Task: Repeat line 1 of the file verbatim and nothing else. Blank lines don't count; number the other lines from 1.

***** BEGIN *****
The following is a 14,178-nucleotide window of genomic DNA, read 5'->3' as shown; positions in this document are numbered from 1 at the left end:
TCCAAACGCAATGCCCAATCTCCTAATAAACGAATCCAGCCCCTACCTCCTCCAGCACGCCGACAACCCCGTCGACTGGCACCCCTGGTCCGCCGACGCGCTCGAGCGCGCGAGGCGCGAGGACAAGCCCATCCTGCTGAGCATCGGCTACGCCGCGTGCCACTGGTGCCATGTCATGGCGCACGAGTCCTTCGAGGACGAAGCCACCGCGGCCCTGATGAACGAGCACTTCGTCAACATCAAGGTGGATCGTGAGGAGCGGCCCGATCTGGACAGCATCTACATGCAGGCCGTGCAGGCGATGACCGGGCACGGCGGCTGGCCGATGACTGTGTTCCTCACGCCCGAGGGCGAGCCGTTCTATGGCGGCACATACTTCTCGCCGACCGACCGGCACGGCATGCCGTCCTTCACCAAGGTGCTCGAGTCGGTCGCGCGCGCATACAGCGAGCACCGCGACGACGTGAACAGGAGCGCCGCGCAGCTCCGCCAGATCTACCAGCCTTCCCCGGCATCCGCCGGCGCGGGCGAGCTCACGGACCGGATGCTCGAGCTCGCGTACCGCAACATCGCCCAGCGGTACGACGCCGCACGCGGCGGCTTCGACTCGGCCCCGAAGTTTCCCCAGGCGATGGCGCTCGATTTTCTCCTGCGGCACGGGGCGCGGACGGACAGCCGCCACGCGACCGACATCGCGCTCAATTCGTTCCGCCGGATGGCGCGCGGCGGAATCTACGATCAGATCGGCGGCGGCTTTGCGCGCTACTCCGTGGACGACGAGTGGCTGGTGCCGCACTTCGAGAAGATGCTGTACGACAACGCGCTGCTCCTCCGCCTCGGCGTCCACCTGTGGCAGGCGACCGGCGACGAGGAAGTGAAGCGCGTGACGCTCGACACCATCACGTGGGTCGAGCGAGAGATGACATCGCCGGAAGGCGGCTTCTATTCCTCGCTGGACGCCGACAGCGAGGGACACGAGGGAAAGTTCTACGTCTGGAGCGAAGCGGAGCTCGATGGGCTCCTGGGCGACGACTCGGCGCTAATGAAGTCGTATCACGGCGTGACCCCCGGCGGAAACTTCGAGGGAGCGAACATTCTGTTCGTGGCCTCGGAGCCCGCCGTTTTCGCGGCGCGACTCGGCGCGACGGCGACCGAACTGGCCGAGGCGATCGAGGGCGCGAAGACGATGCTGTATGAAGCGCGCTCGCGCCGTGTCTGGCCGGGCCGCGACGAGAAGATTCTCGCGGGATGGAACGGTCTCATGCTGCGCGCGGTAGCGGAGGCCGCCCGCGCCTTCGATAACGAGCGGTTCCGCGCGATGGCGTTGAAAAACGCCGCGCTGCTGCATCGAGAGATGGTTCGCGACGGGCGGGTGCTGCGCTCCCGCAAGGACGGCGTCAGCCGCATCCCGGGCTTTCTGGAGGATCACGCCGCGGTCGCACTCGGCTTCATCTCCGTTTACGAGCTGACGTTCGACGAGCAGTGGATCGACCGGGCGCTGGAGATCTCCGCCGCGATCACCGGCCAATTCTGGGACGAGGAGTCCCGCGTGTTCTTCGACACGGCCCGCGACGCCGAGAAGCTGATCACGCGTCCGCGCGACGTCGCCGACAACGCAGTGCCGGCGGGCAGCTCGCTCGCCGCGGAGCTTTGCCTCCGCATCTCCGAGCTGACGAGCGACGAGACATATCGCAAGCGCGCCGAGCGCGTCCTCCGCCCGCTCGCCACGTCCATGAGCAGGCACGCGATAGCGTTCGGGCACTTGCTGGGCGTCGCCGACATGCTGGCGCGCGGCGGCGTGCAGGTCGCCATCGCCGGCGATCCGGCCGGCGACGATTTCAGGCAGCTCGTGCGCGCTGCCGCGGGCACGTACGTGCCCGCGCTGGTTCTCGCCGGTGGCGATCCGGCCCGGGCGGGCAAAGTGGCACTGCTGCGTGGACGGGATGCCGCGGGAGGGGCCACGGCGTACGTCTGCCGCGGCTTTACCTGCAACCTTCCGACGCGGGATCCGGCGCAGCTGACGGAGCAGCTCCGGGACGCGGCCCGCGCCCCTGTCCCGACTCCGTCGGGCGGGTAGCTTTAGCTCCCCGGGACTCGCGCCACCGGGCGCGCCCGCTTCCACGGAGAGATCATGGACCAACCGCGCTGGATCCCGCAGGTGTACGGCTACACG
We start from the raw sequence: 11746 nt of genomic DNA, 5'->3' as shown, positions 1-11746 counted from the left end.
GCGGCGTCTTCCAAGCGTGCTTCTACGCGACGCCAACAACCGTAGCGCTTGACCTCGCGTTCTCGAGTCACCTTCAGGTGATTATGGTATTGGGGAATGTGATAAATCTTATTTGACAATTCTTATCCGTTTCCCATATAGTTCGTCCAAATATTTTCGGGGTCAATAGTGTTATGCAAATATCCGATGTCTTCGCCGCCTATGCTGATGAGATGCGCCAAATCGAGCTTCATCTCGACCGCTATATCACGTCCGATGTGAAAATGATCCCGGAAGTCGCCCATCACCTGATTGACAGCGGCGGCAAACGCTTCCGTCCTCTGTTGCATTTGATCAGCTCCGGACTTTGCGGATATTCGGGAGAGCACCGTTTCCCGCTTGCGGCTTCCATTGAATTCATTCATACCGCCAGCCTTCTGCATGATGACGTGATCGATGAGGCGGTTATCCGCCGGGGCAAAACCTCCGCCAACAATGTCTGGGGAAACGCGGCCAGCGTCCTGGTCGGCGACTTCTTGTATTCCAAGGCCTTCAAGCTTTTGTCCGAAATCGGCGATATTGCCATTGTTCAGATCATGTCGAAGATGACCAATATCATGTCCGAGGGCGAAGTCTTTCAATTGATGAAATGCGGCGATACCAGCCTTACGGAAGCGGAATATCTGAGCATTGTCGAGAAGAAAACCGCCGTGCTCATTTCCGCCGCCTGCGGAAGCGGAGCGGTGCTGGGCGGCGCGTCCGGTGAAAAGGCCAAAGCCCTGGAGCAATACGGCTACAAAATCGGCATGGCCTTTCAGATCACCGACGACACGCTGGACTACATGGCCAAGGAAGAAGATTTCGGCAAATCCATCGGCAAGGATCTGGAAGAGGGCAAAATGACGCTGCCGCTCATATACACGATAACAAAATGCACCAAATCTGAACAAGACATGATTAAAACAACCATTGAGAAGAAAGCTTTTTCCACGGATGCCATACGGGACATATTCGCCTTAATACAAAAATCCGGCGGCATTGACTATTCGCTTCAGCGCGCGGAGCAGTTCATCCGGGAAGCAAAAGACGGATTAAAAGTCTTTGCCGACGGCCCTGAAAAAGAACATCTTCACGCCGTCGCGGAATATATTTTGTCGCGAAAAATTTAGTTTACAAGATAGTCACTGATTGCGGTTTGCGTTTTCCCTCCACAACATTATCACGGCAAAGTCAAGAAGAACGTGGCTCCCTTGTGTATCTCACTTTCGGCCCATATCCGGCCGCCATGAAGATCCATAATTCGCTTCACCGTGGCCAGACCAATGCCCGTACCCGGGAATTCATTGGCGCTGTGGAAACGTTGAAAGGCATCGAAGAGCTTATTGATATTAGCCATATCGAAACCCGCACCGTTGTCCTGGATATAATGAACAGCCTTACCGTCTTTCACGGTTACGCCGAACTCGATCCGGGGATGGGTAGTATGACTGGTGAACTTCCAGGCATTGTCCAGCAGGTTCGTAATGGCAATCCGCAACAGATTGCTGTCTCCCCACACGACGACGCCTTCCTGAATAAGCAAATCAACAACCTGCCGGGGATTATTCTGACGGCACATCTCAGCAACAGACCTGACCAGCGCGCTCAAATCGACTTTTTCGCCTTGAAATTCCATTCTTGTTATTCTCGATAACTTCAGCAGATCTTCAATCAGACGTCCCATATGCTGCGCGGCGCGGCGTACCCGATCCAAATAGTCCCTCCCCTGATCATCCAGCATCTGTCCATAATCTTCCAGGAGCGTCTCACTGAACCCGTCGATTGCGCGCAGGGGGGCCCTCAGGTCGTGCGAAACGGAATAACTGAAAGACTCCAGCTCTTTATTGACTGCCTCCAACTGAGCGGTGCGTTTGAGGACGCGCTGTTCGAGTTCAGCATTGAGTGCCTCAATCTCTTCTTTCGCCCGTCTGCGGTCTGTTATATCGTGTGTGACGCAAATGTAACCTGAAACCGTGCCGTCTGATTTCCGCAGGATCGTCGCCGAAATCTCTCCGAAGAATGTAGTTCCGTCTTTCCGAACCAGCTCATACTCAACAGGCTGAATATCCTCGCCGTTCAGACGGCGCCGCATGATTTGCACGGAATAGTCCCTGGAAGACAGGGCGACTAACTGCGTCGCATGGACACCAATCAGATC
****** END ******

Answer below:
The following is a 14,178-nucleotide window of genomic DNA, read 5'->3' as shown; positions in this document are numbered from 1 at the left end: